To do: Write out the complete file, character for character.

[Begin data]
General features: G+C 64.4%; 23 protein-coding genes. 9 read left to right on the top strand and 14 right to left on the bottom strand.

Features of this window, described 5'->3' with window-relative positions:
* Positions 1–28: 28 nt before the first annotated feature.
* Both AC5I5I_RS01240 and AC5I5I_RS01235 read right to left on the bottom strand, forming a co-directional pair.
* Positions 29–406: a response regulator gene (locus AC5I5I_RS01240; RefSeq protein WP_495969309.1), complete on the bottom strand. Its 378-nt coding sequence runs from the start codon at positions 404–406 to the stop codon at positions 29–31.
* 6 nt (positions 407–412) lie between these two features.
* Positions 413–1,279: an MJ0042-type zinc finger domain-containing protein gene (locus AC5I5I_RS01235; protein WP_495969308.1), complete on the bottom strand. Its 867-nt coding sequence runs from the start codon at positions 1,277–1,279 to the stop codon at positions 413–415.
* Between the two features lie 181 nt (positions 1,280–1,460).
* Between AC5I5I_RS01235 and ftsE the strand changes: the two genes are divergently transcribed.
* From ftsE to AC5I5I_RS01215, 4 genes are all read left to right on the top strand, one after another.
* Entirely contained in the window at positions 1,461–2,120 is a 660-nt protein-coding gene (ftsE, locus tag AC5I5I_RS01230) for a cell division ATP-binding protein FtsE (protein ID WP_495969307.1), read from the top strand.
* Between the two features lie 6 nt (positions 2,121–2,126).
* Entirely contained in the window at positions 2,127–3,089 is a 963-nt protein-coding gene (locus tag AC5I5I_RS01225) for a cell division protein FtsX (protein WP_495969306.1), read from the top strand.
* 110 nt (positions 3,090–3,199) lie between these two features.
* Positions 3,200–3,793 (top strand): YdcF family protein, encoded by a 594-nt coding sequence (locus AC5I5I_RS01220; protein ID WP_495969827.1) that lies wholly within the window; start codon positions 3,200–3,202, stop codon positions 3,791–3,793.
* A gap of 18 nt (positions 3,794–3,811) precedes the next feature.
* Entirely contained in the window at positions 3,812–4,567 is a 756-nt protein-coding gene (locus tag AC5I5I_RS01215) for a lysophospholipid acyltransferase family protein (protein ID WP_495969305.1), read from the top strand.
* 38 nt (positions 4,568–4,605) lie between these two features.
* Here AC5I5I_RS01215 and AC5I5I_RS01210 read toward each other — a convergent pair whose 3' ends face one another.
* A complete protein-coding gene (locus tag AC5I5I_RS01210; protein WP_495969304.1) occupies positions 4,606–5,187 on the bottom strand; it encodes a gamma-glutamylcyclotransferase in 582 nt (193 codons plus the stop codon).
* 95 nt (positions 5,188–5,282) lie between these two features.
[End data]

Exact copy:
General features: G+C 64.4%; 23 protein-coding genes. 9 read left to right on the top strand and 14 right to left on the bottom strand.

Features of this window, described 5'->3' with window-relative positions:
* Positions 1–28: 28 nt before the first annotated feature.
* Both AC5I5I_RS01240 and AC5I5I_RS01235 read right to left on the bottom strand, forming a co-directional pair.
* Positions 29–406: a response regulator gene (locus AC5I5I_RS01240; RefSeq protein WP_495969309.1), complete on the bottom strand. Its 378-nt coding sequence runs from the start codon at positions 404–406 to the stop codon at positions 29–31.
* 6 nt (positions 407–412) lie between these two features.
* Positions 413–1,279: an MJ0042-type zinc finger domain-containing protein gene (locus AC5I5I_RS01235; protein WP_495969308.1), complete on the bottom strand. Its 867-nt coding sequence runs from the start codon at positions 1,277–1,279 to the stop codon at positions 413–415.
* Between the two features lie 181 nt (positions 1,280–1,460).
* Between AC5I5I_RS01235 and ftsE the strand changes: the two genes are divergently transcribed.
* From ftsE to AC5I5I_RS01215, 4 genes are all read left to right on the top strand, one after another.
* Entirely contained in the window at positions 1,461–2,120 is a 660-nt protein-coding gene (ftsE, locus tag AC5I5I_RS01230) for a cell division ATP-binding protein FtsE (protein ID WP_495969307.1), read from the top strand.
* Between the two features lie 6 nt (positions 2,121–2,126).
* Entirely contained in the window at positions 2,127–3,089 is a 963-nt protein-coding gene (locus tag AC5I5I_RS01225) for a cell division protein FtsX (protein WP_495969306.1), read from the top strand.
* 110 nt (positions 3,090–3,199) lie between these two features.
* Positions 3,200–3,793 (top strand): YdcF family protein, encoded by a 594-nt coding sequence (locus AC5I5I_RS01220; protein ID WP_495969827.1) that lies wholly within the window; start codon positions 3,200–3,202, stop codon positions 3,791–3,793.
* A gap of 18 nt (positions 3,794–3,811) precedes the next feature.
* Entirely contained in the window at positions 3,812–4,567 is a 756-nt protein-coding gene (locus tag AC5I5I_RS01215) for a lysophospholipid acyltransferase family protein (protein ID WP_495969305.1), read from the top strand.
* 38 nt (positions 4,568–4,605) lie between these two features.
* Here AC5I5I_RS01215 and AC5I5I_RS01210 read toward each other — a convergent pair whose 3' ends face one another.
* A complete protein-coding gene (locus tag AC5I5I_RS01210; protein WP_495969304.1) occupies positions 4,606–5,187 on the bottom strand; it encodes a gamma-glutamylcyclotransferase in 582 nt (193 codons plus the stop codon).
* 95 nt (positions 5,188–5,282) lie between these two features.